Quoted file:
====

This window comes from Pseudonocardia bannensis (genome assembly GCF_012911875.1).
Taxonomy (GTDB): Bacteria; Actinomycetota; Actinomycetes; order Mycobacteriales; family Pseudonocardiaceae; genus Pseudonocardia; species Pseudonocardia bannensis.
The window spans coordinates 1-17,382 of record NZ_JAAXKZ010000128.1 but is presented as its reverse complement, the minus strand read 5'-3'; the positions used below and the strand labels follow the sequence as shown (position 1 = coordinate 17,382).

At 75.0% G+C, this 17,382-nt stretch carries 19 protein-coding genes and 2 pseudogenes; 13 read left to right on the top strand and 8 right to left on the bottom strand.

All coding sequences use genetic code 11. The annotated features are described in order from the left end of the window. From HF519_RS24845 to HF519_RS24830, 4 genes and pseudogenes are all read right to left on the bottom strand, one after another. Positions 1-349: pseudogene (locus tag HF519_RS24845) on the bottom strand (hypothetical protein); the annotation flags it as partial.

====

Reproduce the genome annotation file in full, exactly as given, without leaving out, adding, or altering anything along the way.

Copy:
This window comes from Pseudonocardia bannensis (genome assembly GCF_012911875.1).
Taxonomy (GTDB): Bacteria; Actinomycetota; Actinomycetes; order Mycobacteriales; family Pseudonocardiaceae; genus Pseudonocardia; species Pseudonocardia bannensis.
The window spans coordinates 1-17,382 of record NZ_JAAXKZ010000128.1 but is presented as its reverse complement, the minus strand read 5'-3'; the positions used below and the strand labels follow the sequence as shown (position 1 = coordinate 17,382).

At 75.0% G+C, this 17,382-nt stretch carries 19 protein-coding genes and 2 pseudogenes; 13 read left to right on the top strand and 8 right to left on the bottom strand.

All coding sequences use genetic code 11. The annotated features are described in order from the left end of the window. From HF519_RS24845 to HF519_RS24830, 4 genes and pseudogenes are all read right to left on the bottom strand, one after another. Positions 1-349: pseudogene (locus tag HF519_RS24845) on the bottom strand (hypothetical protein); the annotation flags it as partial.